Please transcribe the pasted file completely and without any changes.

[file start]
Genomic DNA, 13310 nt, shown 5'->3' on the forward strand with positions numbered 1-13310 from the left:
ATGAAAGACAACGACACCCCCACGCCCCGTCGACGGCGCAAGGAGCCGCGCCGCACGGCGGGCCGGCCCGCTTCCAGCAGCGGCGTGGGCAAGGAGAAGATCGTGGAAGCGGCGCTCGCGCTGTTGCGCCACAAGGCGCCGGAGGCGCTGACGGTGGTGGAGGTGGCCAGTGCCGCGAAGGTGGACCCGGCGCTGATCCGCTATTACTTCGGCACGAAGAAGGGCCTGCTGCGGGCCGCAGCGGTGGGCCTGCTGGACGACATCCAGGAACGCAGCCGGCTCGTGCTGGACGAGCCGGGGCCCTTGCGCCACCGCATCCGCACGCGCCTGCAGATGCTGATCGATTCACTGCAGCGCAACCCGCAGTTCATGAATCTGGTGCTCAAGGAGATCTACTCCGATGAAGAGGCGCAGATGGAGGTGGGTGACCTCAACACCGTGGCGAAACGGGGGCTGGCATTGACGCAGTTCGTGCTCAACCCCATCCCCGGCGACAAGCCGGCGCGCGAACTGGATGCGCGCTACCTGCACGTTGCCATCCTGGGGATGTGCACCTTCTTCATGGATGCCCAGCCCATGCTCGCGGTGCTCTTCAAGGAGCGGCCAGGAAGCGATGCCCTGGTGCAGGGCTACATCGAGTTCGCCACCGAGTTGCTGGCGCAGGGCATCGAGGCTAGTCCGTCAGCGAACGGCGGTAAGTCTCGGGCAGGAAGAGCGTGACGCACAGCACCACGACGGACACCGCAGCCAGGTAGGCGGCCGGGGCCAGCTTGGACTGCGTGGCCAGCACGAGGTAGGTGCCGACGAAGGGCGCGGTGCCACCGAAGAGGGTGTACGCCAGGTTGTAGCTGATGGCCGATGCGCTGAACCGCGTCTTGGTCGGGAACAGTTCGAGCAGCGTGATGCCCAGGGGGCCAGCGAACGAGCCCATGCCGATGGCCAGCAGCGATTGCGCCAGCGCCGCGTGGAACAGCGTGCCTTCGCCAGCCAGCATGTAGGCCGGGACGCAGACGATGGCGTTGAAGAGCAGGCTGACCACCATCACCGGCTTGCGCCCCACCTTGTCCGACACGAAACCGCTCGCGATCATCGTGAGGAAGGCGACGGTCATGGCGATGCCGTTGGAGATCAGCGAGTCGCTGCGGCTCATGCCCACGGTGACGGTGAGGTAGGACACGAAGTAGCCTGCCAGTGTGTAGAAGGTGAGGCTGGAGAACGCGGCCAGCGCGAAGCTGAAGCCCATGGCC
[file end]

Genomic DNA, 13310 nt, shown 5'->3' on the forward strand with positions numbered 1-13310 from the left:
ATGAAAGACAACGACACCCCCACGCCCCGTCGACGGCGCAAGGAGCCGCGCCGCACGGCGGGCCGGCCCGCTTCCAGCAGCGGCGTGGGCAAGGAGAAGATCGTGGAAGCGGCGCTCGCGCTGTTGCGCCACAAGGCGCCGGAGGCGCTGACGGTGGTGGAGGTGGCCAGTGCCGCGAAGGTGGACCCGGCGCTGATCCGCTATTACTTCGGCACGAAGAAGGGCCTGCTGCGGGCCGCAGCGGTGGGCCTGCTGGACGACATCCAGGAACGCAGCCGGCTCGTGCTGGACGAGCCGGGGCCCTTGCGCCACCGCATCCGCACGCGCCTGCAGATGCTGATCGATTCACTGCAGCGCAACCCGCAGTTCATGAATCTGGTGCTCAAGGAGATCTACTCCGATGAAGAGGCGCAGATGGAGGTGGGTGACCTCAACACCGTGGCGAAACGGGGGCTGGCATTGACGCAGTTCGTGCTCAACCCCATCCCCGGCGACAAGCCGGCGCGCGAACTGGATGCGCGCTACCTGCACGTTGCCATCCTGGGGATGTGCACCTTCTTCATGGATGCCCAGCCCATGCTCGCGGTGCTCTTCAAGGAGCGGCCAGGAAGCGATGCCCTGGTGCAGGGCTACATCGAGTTCGCCACCGAGTTGCTGGCGCAGGGCATCGAGGCTAGTCCGTCAGCGAACGGCGGTAAGTCTCGGGCAGGAAGAGCGTGACGCACAGCACCACGACGGACACCGCAGCCAGGTAGGCGGCCGGGGCCAGCTTGGACTGCGTGGCCAGCACGAGGTAGGTGCCGACGAAGGGCGCGGTGCCACCGAAGAGGGTGTACGCCAGGTTGTAGCTGATGGCCGATGCGCTGAACCGCGTCTTGGTCGGGAACAGTTCGAGCAGCGTGATGCCCAGGGGGCCAGCGAACGAGCCCATGCCGATGGCCAGCAGCGATTGCGCCAGCGCCGCGTGGAACAGCGTGCCTTCGCCAGCCAGCATGTAGGCCGGGACGCAGACGATGGCGTTGAAGAGCAGGCTGACCACCATCACCGGCTTGCGCCCCACCTTGTCCGACACGAAACCGCTCGCGATCATCGTGAGGAAGGCGACGGTCATGGCGATGCCGTTGGAGATCAGCGAGTCGCTGCGGCTCATGCCCACGGTGACGGTGAGGTAGGACACGAAGTAGCCTGCCAGTGTGTAGAAGGTGAGGCTGGAGAACGCGGCCAGCGCGAAGCTGAAGCCCATGGCC